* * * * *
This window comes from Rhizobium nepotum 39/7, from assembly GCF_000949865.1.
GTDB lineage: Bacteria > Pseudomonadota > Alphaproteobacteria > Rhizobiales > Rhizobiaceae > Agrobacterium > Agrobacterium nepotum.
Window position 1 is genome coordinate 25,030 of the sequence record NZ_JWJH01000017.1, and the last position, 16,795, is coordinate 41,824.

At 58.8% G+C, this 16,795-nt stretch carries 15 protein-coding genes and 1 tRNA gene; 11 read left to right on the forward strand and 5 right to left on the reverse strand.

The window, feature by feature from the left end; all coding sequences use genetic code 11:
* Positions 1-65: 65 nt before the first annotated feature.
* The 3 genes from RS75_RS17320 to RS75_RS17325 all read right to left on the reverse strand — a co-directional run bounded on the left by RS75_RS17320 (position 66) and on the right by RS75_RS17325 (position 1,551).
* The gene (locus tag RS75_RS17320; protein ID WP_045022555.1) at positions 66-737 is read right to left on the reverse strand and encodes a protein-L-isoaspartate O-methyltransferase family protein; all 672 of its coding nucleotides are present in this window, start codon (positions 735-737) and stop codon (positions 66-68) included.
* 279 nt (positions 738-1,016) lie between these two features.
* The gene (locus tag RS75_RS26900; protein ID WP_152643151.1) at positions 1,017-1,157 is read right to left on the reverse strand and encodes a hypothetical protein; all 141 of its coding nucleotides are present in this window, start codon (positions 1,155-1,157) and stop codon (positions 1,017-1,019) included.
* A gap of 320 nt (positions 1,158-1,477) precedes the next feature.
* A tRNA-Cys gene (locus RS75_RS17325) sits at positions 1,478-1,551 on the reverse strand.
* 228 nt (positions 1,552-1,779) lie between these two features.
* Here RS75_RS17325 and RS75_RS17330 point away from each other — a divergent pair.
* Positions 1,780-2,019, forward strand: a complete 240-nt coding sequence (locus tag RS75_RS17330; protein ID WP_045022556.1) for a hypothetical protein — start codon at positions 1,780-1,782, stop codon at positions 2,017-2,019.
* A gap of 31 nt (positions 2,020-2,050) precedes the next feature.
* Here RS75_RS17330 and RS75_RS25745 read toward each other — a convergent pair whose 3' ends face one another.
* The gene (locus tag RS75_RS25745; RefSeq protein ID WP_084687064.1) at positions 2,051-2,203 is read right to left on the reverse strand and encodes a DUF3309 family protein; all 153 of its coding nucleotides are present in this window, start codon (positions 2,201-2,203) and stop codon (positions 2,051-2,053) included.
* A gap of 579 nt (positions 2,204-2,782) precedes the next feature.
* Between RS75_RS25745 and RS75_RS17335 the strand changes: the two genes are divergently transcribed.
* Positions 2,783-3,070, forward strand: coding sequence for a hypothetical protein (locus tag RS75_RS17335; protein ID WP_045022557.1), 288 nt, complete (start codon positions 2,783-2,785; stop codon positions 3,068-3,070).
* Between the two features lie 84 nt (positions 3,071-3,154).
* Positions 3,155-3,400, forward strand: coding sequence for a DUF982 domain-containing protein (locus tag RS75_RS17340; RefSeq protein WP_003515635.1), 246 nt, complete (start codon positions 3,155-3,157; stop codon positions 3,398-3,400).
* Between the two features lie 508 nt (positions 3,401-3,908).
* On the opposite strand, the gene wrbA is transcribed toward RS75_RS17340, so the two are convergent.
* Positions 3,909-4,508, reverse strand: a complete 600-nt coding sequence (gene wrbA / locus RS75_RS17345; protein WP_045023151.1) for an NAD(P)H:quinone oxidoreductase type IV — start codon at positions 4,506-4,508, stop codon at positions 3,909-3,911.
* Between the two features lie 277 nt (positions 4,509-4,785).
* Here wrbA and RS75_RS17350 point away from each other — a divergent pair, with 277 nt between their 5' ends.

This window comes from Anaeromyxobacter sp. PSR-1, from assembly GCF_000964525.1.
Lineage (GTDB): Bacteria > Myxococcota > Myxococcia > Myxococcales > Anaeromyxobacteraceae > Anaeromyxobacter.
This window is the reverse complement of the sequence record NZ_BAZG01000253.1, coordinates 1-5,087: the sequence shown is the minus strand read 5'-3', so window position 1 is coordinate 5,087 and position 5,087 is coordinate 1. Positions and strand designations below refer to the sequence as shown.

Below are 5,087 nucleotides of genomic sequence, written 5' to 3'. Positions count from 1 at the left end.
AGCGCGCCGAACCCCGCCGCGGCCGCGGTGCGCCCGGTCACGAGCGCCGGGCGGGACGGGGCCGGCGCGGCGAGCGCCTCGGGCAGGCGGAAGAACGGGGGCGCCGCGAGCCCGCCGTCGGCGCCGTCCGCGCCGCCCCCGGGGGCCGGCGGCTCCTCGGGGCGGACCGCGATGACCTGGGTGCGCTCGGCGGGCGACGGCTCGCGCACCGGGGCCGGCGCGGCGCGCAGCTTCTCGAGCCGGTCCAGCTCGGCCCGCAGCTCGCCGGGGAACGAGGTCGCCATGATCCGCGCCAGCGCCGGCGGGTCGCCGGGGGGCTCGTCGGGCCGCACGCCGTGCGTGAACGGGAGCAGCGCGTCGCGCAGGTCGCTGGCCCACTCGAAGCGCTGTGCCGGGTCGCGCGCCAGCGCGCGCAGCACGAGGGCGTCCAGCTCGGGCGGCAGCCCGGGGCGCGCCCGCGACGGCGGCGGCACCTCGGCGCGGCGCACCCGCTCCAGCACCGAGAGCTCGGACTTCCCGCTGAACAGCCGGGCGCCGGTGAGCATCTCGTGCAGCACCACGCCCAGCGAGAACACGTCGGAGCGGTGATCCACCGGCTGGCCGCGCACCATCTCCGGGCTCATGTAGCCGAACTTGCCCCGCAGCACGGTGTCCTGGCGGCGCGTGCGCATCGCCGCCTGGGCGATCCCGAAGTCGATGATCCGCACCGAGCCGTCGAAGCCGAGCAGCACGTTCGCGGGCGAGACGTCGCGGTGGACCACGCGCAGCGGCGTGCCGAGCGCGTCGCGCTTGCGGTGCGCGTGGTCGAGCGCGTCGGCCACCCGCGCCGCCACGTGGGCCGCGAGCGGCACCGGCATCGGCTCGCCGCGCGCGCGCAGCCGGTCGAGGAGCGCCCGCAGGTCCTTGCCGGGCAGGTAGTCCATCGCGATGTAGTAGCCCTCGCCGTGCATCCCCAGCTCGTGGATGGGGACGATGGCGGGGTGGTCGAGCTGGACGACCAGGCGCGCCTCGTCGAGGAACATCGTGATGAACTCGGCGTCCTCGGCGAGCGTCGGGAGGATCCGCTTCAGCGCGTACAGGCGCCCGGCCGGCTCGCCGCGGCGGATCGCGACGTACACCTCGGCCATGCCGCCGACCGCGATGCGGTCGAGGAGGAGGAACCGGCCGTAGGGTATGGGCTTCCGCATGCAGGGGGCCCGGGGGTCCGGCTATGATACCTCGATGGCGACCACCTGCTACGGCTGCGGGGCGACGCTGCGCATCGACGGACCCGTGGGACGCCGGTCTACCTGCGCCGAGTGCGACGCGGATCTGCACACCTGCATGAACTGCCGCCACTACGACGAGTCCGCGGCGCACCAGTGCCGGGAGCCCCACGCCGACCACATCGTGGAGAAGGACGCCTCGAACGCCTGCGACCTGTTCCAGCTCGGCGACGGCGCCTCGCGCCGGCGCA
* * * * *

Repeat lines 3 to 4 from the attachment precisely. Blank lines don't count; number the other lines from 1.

Window position 1 is genome coordinate 25,030 of the sequence record NZ_JWJH01000017.1, and the last position, 16,795, is coordinate 41,824.

At 58.8% G+C, this 16,795-nt stretch carries 15 protein-coding genes and 1 tRNA gene; 11 read left to right on the forward strand and 5 right to left on the reverse strand.